Theatre practitioner Vithura Sudhakaran set off on a journey to Kashmir from Kerala on his motorcycle on March 27, World Theatre Day, with an aim to take his play Ekatha, across India. Today, he has covered six states — Tamil Nadu, Telangana, Karnataka, Maharashtra, Gujarat, Rajasthan — and will be travelling to New Delhi, Haryana, Punjab and Kashmir. “I started this journey with nothing but my bike and a desire to perform,” says Sudhakaran.
Calling it Theatre on Wheels, Sudhakaran says the idea is to spread the joy and relevance of threatre. Encoruaged by the warm response he received from the places he performed in, Sudhakaran says: “I was touched by people’s interest in theatre. At some venues, people would not immediately leave after the show. They would hang around, ask questions and we would have a discussion. As a theatre person, it is indeed heartwarming to see people appreciate the art form.”
He had been toying with the idea of creating a play such as Ekatha for three years. The play, a solo performance, is a theatrical adaptation of portions from works of renowned writers in 12 Indian languages. Putting it together took time and effort, says Sudhakaran. With the guildance and help from Abhilash Pillai, former dean of the National School of Drama and the director of Calicut School of Drama, and PT Anilkumar, journalist and writer, Ekatha was ready. “They helped me piece together relevant passages from different works in different languages to create this narrative. Some of the authors whose works I have used for this play, include Kavalam Narayana Panikkar (Malayalam), Na Muthuswamy (Tamil), Shivaram Karanth (Kannada), Rabindranath Tagore (Bengali) and Kalidasa (Sanskrit) to mention a few,” says Sudhakaran.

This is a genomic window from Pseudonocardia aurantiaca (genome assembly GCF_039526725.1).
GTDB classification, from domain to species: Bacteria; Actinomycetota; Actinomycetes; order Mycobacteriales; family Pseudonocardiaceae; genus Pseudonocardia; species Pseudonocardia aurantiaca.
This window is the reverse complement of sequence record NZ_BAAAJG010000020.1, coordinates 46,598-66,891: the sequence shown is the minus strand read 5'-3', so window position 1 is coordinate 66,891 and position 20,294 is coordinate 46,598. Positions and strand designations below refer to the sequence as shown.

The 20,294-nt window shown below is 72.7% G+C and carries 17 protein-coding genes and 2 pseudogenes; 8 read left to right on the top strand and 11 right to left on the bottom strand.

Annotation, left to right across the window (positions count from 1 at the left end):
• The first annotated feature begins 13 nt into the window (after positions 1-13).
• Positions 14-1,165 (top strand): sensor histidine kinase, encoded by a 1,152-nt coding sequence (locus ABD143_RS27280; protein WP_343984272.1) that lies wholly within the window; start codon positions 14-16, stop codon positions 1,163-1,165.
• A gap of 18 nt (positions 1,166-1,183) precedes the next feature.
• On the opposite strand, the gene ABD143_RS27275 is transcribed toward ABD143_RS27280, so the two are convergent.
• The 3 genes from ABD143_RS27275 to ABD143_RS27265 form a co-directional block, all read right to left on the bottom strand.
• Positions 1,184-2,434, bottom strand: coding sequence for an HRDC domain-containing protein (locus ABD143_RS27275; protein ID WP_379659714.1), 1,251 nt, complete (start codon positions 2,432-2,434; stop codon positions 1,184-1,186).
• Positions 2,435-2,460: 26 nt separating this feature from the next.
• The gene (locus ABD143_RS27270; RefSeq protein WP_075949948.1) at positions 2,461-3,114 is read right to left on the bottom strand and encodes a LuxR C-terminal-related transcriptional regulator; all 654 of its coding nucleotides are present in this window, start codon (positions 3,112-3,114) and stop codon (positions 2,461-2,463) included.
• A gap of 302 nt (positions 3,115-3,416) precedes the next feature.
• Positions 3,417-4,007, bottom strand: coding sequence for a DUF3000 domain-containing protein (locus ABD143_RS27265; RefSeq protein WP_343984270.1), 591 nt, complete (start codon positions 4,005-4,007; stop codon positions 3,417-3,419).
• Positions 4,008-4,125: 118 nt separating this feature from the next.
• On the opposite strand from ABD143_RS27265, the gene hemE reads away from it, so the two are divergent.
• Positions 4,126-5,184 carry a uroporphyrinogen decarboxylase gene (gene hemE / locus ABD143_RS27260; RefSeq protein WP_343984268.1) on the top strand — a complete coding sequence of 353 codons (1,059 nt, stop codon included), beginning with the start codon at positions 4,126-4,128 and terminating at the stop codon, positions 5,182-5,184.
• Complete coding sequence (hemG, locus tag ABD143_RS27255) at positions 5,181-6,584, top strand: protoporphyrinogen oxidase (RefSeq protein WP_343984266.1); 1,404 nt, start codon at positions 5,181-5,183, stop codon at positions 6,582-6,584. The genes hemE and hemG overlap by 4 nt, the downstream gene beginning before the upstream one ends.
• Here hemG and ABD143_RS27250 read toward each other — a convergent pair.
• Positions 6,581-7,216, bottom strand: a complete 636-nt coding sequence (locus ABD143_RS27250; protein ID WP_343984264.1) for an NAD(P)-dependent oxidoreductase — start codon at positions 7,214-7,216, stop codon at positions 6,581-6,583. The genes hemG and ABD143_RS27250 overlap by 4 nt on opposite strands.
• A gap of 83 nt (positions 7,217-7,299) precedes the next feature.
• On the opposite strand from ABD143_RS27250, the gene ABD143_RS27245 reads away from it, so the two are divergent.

The 28-minute play, which includes 13 costume changes, touches upon topics such as women’s safety and environmental conservation.
Sudhakaran says he did not have contacts in all the states he was travelling to. “I happened to find some one who would arrange a venue in another city and it has worked out like a network so far. I am amazed at the way people have helped me on this journey,” says Sudhakaran.
Traversing the country at over 60 years of age, in soaring tempereatures, has not been challenging so far, says Sudhakaran. “I am driven by my passion for theatre. So, even if the temperature is at 50 degree Celsius, it has not affected me adversely. I usually start my journey from one city to another after a performance by 5 am. Some times, the venues where I perform offer boarding. I have also slept at petrol bunks. I don’t ride after 7pm. The people who I have met on this journey have been exceptionally kind to me. ”
A retired employee of BSNL, Sudhakaran, has been active in theatre for over 50 years. Director of Suhruth Nataka Kalari at Vithura, in Thiruvananthapuram. He is the recipient of Kerala State Sangeetha Nataka Akademi’s Kalasree award, among other awards.